Meet the Leppers: the social lives of people with mental disorders
When people talk about mental health and mental disorders when it goes wrong, they usually talk about the biological and psychological aspects of people?s lives with mental disorders. Comparatively less is talked about the social effects having a mental disorder can have on both the ailing people and other people around them. This is more often than not an overlooked part of life because it is not as intuitive or easily understandable as the chemical and psychological workings, everything that happens is confined within the human skull, which isn?t true for the sociological aspect, which involves not only other brains inside other skulls, but other live human beings and the entire environment which their senses can handle.
I am going to be honest: from the year I was officially diagnosed with OCD to today, I have had more bad social experiences than good ones that were influenced by my mental disorder. Other people around me were generally unkind about the influences my OCD had on me.
Having said all that, there is the figurative silver lining around the dark cloud. Among the people that me, you and everyone else engages in day to day life, some people would be kind with you and befriend you regardless of your mental disorder. Such people would do so despite you having your mental disorder or might even treat that not as your problem but as a part of who you are. People with mental disorders would have a much more difficult time socializing with other people or even to get out of their home for people with clinical depression but it?s certainly possible and there can be good results for the investment put in if you put your best foot forward.
To conclude this short essay, the social lives of people with mental disorders are much more difficult to talk about than the biological and psychological aspect. This is because it involves people interacting with the world and the people they engage with. People could expect to encounter more nasty experiences than nice ones in mainstream society. It?s with this background that having people who accept and befriend you all the more stand out and beautiful. People with mental disorders can have friendship and happiness with other people but only if they hold on to themselves and rehabilitate to become better versions of themselves.
A personal account about anxiety.
Among all the emotions that people feel in daily life, anxiety is one less commonly encountered in oneself than others. Anxiety is also less intuitive to understand, unlike more easily understandable feelings like happiness or sadness for example. There are ways to help most people understand and empathize with this emotion. This personal account is one such move.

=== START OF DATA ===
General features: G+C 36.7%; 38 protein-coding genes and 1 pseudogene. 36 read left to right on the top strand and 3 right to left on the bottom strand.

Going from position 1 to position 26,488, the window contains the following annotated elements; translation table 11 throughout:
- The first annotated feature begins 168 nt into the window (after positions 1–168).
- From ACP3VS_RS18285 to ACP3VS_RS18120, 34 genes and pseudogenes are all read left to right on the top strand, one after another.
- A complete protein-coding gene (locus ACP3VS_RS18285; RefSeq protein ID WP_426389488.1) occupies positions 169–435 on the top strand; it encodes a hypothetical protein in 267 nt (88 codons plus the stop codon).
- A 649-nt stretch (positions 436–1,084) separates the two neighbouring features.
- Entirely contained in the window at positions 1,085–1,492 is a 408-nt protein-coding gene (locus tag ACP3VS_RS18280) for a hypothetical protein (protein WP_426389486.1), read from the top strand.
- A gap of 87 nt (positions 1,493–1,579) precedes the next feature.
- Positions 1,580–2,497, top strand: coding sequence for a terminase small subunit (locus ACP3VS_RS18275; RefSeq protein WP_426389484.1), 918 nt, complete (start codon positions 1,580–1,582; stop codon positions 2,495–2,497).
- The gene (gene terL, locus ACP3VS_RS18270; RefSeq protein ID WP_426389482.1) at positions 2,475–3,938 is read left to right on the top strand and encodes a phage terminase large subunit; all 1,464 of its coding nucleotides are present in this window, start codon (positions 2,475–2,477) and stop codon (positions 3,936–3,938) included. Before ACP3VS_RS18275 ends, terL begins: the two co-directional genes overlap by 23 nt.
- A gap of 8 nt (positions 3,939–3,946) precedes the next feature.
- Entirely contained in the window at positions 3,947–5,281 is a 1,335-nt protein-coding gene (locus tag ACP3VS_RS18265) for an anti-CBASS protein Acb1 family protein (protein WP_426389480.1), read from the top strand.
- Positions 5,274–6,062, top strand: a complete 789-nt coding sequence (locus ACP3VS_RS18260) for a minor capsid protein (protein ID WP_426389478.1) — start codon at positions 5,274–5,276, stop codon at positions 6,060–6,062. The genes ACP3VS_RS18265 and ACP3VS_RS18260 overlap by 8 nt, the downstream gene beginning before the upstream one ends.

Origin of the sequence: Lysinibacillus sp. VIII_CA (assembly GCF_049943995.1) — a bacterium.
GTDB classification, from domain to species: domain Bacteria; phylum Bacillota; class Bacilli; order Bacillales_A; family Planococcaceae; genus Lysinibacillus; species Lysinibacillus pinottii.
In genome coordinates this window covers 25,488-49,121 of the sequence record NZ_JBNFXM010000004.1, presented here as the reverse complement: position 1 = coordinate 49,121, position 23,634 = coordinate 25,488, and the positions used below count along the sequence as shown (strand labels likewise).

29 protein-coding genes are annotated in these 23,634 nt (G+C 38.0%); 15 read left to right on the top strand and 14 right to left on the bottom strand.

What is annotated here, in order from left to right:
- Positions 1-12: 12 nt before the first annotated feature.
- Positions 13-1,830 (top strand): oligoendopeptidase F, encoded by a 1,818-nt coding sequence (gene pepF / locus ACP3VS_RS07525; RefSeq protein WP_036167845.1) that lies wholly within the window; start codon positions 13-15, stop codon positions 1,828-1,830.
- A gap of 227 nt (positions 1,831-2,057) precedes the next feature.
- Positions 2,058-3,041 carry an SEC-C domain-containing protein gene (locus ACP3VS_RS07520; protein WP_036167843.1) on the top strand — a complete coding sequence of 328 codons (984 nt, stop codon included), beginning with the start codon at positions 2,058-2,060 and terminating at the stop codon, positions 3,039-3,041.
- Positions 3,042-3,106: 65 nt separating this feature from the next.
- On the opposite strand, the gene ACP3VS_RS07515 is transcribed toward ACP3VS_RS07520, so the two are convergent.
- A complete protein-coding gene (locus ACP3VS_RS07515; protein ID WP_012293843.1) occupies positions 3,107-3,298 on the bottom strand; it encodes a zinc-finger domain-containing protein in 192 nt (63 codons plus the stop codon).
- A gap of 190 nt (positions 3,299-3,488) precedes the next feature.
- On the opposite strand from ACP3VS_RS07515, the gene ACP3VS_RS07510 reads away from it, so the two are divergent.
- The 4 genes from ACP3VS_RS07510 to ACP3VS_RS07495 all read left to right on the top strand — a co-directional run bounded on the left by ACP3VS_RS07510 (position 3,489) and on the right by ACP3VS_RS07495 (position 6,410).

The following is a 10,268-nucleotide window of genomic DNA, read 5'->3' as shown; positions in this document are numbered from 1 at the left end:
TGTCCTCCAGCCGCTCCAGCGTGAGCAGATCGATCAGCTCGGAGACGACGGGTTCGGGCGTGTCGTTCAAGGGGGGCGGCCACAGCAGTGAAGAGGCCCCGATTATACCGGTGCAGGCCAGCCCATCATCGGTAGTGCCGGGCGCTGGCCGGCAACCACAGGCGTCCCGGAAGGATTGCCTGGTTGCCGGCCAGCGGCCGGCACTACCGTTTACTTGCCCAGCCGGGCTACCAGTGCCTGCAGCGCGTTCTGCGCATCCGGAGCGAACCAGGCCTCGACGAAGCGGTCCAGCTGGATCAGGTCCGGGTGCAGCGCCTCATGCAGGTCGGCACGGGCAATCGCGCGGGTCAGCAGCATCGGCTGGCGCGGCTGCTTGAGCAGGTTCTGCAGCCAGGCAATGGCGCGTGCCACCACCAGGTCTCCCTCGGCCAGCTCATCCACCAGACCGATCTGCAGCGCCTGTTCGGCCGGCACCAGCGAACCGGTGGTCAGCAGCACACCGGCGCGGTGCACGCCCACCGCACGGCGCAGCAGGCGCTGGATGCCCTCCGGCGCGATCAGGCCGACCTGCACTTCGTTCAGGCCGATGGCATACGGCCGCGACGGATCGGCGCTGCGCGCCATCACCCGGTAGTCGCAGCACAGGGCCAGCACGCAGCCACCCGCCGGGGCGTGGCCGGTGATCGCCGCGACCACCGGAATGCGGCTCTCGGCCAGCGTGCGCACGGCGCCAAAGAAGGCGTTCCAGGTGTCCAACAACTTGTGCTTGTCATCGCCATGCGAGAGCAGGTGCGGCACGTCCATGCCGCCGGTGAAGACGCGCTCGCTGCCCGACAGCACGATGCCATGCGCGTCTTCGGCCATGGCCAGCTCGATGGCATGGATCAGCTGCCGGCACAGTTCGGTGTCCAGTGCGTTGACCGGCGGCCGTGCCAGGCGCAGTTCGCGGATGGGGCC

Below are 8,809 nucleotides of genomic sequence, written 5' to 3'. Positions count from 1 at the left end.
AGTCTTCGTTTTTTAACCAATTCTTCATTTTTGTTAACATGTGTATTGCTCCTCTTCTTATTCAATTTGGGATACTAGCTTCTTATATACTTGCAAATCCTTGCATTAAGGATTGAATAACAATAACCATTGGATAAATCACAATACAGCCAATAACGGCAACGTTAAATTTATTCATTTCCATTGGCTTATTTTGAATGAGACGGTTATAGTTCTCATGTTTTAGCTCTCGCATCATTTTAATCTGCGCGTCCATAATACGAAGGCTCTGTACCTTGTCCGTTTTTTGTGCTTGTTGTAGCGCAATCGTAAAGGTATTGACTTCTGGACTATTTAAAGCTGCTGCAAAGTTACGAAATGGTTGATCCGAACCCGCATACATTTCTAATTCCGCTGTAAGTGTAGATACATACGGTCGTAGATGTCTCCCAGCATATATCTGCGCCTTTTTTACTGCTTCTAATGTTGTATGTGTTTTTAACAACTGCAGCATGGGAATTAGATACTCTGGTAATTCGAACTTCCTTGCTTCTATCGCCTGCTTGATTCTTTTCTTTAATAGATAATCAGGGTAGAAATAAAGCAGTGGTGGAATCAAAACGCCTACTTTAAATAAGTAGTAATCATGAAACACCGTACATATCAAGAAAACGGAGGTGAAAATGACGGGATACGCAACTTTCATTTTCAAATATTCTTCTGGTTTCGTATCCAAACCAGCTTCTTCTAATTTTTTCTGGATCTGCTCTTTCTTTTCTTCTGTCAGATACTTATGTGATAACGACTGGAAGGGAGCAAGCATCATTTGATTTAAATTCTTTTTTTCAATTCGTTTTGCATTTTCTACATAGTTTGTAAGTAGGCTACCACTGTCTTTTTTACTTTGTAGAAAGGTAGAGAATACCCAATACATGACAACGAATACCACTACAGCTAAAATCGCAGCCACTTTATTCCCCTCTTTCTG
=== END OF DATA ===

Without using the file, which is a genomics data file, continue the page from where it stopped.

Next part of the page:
Here is the dictionary definition of the word ?anxiety? as provided bywww.dictionary.com:
noun, plural anx?i?e?ties.
distress or uneasiness of mind caused by fear of danger or misfortune:
He felt anxiety about the possible loss of his job.
earnest but tense desire; eagerness:
He had a keen anxiety to succeed in his work.
Psychiatry . a state of apprehension and psychic tension occurring in some forms of mental disorder.
This is a description of anxiety in the American Psychiatric Association (APA) website:
Anxiety is a normal reaction to stress and can be beneficial in some situations. It can alert us to dangers and help us prepare and pay attention. Anxiety disorders differ from normal feelings of nervousness or anxiousness, and involve excessive fear or anxiety. Anxiety disorders are the most common of mental disorders and affect nearly 30 percent of adults at some point in their lives. . But anxiety disorders are treatable and a number of effective treatments are available. Treatment helps most people lead normal productive lives.
Anxiety refers to anticipation of a future concern and is more associated with muscle tension and avoidance behavior.
My personal description of anxiety is that out of the most commonly experienced emotions in the daily life of most people, anxiety feels like worry and that something is wrong. I developed a saying to describe my own experience: fire and barbed wire. When it is more intensely felt, it feels like barbed wire is wrapped around my whole brain, tightly constricting and cutting into my brain and burns like it?s set on fire. In an episode of panic attack that I used to regularly have, the anxiety felt can be so intense that I felt like I am about to faint but never quite actually fainting and everything is spinning around me in both clockwise and counterclockwise directions at once.